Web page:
We’re left with two issues that are the most worrisome.

image via Texas Monthly

First, to say that STAAR tests in Texas are high stakes is an understatement.  These results are used to “grade” districts and those grades are used to justify state takeovers and other punitive measures.  That should give the state pause; the consequences of poor scores can be extreme and any implementation of those consequences had better be for rock-solid reasons that can stand up to rigorous evaluation.  I’m not sure AI scoring is reliable enough for that.  And because the results of the STAAR are just that critical, districts are essentially held hostage to whatever mode of assessment the test utilizes, responsible for making sure kids do well on the test even at the expense of other learning.

Second, there’s evidence that districts are already doing something concerning: they’re using AI tools provided by the state to score assessments so they can figure out how to have kids better respond to open-ended questions.  I’ve spent a lot of my professional career looking at test-prep materials and they are almost always uniformly bad — not engaging, not cognitively demanding, and not likely to result in retention.  Their worst fault, however, is that test prep makes the floor the ceiling. Test only — and can only — evaluate a tiny portion of all the learning students engage in at school.  Using AI scorers doesn’t change that. And allowing AI scorers into the classroom means that responses the AI says are good become the only kinds of responses kids learn how to construct. That is a very risky move away from higher-order thinking, flexibility, and creativity and a move toward constraining opportunities to write in personally relevant ways with unique voices and expression and to make novel points with the evidence at hand.  I am trying to think of ways this kind of prep might benefit kids and their writing and, other than as a means to do better on the STAAR, I am coming up empty.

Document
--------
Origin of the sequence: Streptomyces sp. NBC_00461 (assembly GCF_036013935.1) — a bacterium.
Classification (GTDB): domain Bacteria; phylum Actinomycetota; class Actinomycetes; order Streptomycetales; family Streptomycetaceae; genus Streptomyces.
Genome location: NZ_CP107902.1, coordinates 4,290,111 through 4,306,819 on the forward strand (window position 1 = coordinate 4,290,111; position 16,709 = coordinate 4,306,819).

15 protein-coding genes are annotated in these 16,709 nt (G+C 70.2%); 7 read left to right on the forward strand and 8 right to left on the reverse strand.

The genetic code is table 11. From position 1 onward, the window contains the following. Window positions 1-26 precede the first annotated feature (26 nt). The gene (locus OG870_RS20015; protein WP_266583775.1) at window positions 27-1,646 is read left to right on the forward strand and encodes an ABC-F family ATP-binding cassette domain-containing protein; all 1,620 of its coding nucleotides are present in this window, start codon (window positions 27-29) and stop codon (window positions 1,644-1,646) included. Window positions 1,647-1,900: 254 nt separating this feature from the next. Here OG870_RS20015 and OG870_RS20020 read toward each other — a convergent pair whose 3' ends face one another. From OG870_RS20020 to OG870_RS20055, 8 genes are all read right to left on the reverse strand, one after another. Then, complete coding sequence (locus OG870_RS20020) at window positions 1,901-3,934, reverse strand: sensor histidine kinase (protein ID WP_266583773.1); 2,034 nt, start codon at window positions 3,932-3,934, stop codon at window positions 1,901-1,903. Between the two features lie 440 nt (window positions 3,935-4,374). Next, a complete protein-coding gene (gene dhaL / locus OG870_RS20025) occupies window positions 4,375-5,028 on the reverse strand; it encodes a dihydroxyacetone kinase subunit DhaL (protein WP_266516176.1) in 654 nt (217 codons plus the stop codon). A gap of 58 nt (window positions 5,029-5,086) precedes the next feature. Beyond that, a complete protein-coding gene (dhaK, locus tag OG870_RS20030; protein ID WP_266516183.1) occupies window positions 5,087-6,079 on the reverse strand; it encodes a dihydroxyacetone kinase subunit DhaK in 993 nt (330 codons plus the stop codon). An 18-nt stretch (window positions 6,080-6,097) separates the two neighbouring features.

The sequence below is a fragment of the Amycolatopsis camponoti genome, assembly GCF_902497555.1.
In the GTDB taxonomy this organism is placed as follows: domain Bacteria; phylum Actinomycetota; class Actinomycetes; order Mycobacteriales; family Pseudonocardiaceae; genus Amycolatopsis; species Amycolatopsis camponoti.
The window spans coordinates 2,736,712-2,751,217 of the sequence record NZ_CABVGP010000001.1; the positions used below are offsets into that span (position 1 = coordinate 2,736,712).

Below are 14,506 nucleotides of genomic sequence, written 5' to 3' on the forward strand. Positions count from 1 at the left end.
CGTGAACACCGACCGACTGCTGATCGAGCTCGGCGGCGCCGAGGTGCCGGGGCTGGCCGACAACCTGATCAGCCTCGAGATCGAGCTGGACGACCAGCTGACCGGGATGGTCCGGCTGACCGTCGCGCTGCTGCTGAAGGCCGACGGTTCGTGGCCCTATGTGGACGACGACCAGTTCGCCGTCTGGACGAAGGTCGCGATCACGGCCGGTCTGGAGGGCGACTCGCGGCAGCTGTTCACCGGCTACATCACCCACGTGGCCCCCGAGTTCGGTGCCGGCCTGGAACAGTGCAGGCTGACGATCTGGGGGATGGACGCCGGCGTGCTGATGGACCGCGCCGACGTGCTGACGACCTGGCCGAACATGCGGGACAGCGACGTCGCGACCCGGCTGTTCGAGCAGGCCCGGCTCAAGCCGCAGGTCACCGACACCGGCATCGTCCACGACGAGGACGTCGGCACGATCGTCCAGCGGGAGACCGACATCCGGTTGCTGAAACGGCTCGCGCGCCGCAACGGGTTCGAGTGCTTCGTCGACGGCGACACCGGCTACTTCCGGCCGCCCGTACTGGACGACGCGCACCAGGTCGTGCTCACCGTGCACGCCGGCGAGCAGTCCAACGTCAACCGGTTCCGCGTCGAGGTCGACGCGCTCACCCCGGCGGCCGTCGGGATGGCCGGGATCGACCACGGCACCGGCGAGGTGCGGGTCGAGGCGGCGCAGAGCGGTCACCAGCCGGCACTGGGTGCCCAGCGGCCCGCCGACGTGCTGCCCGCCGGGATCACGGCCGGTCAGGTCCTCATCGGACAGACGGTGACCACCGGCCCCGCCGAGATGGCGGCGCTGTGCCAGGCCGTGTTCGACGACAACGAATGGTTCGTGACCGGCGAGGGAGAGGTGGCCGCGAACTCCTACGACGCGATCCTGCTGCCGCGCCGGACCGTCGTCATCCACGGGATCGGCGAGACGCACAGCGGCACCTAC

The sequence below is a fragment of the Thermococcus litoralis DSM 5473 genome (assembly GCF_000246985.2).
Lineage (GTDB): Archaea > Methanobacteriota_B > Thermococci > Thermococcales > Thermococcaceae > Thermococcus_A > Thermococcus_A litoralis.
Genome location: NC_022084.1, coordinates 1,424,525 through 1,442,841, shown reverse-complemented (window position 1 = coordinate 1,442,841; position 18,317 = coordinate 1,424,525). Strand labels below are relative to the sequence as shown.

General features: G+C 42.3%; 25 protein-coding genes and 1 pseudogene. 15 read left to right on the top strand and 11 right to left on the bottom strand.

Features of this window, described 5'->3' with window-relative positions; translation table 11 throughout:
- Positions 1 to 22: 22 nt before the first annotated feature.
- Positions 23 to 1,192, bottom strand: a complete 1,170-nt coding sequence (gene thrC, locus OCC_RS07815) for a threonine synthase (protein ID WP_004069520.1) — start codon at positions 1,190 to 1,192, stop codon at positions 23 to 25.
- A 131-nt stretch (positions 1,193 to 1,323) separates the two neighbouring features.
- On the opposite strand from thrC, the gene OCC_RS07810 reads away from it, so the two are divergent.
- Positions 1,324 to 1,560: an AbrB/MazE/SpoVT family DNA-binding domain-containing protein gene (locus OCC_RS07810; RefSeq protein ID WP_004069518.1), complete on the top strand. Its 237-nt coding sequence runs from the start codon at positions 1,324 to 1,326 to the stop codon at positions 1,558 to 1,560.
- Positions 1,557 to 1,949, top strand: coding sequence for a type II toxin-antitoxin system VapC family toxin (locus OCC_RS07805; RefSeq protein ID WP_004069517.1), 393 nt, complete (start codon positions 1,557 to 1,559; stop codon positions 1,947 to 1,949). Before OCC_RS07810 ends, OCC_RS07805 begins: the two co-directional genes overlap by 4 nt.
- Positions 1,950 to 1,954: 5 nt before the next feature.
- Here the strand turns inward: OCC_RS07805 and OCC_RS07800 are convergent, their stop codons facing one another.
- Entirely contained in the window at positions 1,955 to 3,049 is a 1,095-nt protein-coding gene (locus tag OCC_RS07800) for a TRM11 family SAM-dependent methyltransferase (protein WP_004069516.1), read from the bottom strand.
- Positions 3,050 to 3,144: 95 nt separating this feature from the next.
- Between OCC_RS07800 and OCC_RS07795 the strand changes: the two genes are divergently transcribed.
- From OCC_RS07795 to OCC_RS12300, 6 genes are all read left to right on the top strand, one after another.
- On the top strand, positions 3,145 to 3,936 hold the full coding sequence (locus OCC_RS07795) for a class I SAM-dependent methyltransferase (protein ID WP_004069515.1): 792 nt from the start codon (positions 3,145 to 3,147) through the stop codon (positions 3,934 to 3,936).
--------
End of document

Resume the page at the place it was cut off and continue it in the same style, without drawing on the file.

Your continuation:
There is a better way.

image via Georgia State University

When districts have locally prioritized, specific curriculum objectives paired with clear tasks to measure mastery of those objectives, teachers can plan their instruction more effectively and know with more certainly whether students are succeeding.  Standards are oven broad and sprawling documents that must be navigated by feel; objectives and mastery tasks are focused,  specific and measurable.  Similarly, once those objectives are in place, districts can build curriculum guides that truly support teachers in their work and offer resources for scaffolding and reteaching, suggestions for grouping, strategies for  approaching content, and more.  If your district would like help developing curriculum guides that set both students and teacher up for success and promote higher-order thinking and authentic learning, please contact us! We would love to help.